In that context, we need to think through what the consequences might be for children. For example, a user might get a message that it might be reasonable to expect an adult to process, but which could be really scary for a child. It is not that we have identified particular issues that might mean that children should not use it, but there is an additional obligation on us to make sure that we have really thought through all the angles of what it would be like for a child to use the app—how the messages and understanding will land, what the consequences will be, how it feels from the child’s point of view—before we make that final decision.
Chair: Thank you. We turn to Dean Russell for our next question.
Q17 Dean Russell: Thank you, Chair. I thank both witnesses for being here. To give a bit of context to my question, I have done a lot of work in the digital space over the last 20 years and have also lectured for the Institute of Data and Marketing, the IDM, and the Data & Marketing Association, the DMA, through that time. Obviously, GDPR has been a massive issue over the past couple of years.
That is the context to my question, which is about the data usage within this. What sort of data will be collected? I appreciate that this will be very anonymous at the moment, but is there a risk of creep over the next year or two? At what point will that data end its life? Does it get deleted once it has been used and somebody gets a ping to say, “You’ve been in close proximity to somebody’s phone and you should therefore get checked out”, or does it continue to be stored somewhere? How could that data be used again in the future? This is not just about how it is used now but about how you anticipate the data privacy and data protection working in the longer term. How will the data be stored and used?
Matthew Gould: We have set out the very minimal collection that we will do now. We have said very clearly that we will explain in plain English any changes that we make. If, for example, we move to giving people a choice to offer more data, which could be useful, we will make it a choice and explain it very clearly. Our best defence against creep, as you describe it, is transparency and an assurance that we will do what we do openly and that sharing further data will be on the basis of choice.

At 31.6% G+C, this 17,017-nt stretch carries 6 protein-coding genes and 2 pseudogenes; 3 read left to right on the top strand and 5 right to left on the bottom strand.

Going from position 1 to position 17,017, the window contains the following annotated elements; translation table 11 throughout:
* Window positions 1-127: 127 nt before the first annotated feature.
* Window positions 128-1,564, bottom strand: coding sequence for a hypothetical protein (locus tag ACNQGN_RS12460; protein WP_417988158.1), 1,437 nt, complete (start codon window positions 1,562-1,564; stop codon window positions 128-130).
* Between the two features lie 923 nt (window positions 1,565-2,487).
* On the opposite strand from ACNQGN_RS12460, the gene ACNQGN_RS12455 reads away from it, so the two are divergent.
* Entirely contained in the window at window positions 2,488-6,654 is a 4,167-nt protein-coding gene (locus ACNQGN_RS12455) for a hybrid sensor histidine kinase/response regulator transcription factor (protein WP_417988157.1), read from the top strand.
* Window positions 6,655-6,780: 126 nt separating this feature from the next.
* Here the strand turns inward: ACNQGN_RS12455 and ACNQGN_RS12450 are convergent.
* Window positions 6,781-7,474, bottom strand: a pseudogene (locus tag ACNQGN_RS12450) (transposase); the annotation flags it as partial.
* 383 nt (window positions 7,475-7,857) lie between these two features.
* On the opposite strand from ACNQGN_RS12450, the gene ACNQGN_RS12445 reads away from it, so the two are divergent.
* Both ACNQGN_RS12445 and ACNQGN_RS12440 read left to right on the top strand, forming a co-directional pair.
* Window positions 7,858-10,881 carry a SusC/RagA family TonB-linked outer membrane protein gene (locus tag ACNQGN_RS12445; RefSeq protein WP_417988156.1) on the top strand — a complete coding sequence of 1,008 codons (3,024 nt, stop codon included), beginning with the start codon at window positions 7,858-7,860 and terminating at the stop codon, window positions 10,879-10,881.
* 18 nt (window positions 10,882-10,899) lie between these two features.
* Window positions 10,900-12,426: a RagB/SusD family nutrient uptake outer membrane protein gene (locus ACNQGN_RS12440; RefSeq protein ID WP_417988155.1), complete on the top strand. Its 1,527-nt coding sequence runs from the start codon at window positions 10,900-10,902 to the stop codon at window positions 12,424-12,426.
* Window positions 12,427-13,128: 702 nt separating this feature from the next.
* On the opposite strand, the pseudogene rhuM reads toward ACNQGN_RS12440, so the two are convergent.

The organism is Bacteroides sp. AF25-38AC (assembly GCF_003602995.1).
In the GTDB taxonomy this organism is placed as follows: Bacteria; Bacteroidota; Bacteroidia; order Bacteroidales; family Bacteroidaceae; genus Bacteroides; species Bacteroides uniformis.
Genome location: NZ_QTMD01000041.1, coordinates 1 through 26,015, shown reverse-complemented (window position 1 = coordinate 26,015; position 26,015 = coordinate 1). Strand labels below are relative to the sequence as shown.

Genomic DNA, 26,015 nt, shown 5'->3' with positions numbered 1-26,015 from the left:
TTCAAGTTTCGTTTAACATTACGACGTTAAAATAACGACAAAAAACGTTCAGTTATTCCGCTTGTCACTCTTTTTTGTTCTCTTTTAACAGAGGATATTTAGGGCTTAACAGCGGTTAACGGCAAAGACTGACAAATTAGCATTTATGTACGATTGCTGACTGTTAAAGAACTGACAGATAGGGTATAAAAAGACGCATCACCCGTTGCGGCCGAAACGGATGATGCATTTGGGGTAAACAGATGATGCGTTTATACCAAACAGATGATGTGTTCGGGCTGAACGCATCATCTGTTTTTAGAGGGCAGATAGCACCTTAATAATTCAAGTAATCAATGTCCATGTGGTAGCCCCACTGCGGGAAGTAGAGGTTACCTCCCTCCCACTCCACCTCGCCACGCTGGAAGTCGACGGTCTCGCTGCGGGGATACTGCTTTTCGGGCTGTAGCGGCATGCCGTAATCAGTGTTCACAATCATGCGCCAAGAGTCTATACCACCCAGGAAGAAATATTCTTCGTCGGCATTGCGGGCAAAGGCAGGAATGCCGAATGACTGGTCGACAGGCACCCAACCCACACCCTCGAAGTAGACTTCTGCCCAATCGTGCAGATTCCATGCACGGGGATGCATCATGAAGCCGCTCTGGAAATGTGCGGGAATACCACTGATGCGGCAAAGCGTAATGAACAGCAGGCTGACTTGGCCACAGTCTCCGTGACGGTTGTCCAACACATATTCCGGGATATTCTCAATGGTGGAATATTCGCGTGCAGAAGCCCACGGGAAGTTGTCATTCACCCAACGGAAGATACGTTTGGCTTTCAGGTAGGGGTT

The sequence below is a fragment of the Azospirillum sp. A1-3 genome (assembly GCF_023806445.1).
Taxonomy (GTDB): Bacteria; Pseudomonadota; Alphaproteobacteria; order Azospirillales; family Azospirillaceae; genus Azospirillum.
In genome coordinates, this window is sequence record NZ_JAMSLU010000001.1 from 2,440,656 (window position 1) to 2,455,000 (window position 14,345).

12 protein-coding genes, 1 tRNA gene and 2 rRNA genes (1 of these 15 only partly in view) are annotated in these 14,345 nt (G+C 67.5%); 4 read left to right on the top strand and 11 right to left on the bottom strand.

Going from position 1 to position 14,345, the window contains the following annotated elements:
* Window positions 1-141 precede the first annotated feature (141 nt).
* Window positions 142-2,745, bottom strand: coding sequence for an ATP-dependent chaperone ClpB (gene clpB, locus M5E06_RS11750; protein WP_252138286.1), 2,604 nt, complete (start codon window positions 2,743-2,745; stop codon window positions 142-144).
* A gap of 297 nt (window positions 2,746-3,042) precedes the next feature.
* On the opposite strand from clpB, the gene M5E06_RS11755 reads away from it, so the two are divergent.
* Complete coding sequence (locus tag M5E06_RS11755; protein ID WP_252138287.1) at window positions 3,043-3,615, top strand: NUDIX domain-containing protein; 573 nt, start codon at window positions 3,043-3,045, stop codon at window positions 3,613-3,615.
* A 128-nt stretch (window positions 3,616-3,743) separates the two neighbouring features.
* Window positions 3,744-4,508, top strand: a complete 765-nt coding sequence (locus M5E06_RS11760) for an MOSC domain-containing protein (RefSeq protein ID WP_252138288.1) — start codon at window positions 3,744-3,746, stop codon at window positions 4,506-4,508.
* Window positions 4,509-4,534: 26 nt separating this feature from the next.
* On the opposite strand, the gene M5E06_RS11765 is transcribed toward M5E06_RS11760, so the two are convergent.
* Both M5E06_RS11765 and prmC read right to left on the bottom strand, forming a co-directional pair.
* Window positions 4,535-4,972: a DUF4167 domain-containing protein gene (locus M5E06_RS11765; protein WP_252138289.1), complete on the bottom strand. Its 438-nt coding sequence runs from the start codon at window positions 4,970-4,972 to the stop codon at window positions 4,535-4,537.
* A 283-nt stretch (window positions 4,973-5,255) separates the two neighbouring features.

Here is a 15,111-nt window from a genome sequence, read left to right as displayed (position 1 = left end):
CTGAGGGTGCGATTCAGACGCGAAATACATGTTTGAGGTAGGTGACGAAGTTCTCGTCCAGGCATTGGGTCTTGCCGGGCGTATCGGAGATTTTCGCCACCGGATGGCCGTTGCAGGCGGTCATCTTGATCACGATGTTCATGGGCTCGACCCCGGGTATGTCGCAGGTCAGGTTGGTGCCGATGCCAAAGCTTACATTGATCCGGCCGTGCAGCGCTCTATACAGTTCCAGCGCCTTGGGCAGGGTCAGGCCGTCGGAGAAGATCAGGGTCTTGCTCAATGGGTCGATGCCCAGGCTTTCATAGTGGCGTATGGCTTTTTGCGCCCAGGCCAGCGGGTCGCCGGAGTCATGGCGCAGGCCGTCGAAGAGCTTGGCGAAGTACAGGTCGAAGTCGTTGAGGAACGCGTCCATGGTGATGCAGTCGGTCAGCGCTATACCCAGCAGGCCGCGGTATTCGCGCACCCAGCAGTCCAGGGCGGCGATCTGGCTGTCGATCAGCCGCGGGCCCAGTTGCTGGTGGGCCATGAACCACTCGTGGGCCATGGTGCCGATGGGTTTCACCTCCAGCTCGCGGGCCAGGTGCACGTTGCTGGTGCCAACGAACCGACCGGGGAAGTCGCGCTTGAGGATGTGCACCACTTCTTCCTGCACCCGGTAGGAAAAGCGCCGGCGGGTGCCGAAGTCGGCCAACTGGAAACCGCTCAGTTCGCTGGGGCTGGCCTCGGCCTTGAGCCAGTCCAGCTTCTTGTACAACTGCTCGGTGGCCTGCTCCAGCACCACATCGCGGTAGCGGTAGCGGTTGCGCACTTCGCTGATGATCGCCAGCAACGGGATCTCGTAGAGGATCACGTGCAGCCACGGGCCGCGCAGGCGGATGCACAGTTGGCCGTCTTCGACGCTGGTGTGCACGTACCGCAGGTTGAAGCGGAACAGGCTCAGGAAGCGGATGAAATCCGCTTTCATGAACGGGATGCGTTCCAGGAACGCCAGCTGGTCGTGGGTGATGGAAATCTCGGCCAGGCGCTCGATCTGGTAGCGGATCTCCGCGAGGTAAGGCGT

You asked specifically about what happens to data if, for example, somebody chooses to delete the app, or at the end of the crisis. First, if users delete the app, all data stored on their phone that has not already been voluntarily shared with the NHS gets deleted. It is automatically deleted from the phone on a continuous, 28-day cycle.
If data has been shared with the NHS by choice, it can be retained for research in the public interest or for use by the NHS for planning and delivering services. Obviously, that would be done in line with the law and on the basis of the necessary approvals required by law.
Dean Russell: Can I just ask Elizabeth Denham that question from an ICO perspective?
Elizabeth Denham: From an ICO perspective, we know that the law was designed to flex in a time of emergency, but we play a very important role as the independent regulator in looking at the app in its design phase and in monitoring each iteration of the app and making sure that it does what it says on the tin.
The other really important part of our role as the independent regulator is doing a robust audit of how the app has performed and whether offboarding or deletion of obsolete data is taking place. In a sense at the front end, in the design of the app, we are a critical friend and we can give peer-reviewed technical advice to NHSX, as we have done. Matthew came to me very early in NHSX’s thinking about the app to make sure that there was assurance going forward, because all of us expect digital tools to be used.
We have seen digital tools being rolled out for tracking and tracing around the world. There is a lively debate about centralised versus decentralised, and we can get into that, but it is important that there is an independent oversight body to look at what is happening and to make sure that it is being rolled out in a way that is effective but that also protects the public interest in privacy and security.
Dean Russell: Given that you have been involved in the development of the app, do you consider the ICO to be the independent body able to do that?
Elizabeth Denham: We consider ourselves to be the independent body because we are not sitting at the design table. We have been given some technical material, and we have looked at it. We expect to look at the data protection impact assessment, which is the key document for us to critique and comment on. We also expect to monitor how the public respond to the app when it is rolled out. We will take complaints and do investigations and audits, but it is also really helpful that NHSX wants to talk to the independent regulator at the design phase to make sure that privacy and security are built in. However, we are not across every document and every plan about what is coming next. We can play both the expert adviser and the enforcer.
Dean Russell: Thank you.
Chair: Following on from what Dean said, it highlights to me that it is quite difficult to be both invested in the design and development of this system—obviously it is to NHSX’s credit that it has shared lot of details with you and asked for your input—and then to be policing and enforcing the right to privacy thereafter. Would you not then be criticising yourself if NHSX accepted your advice, but it turns out that it is not working in the way it should?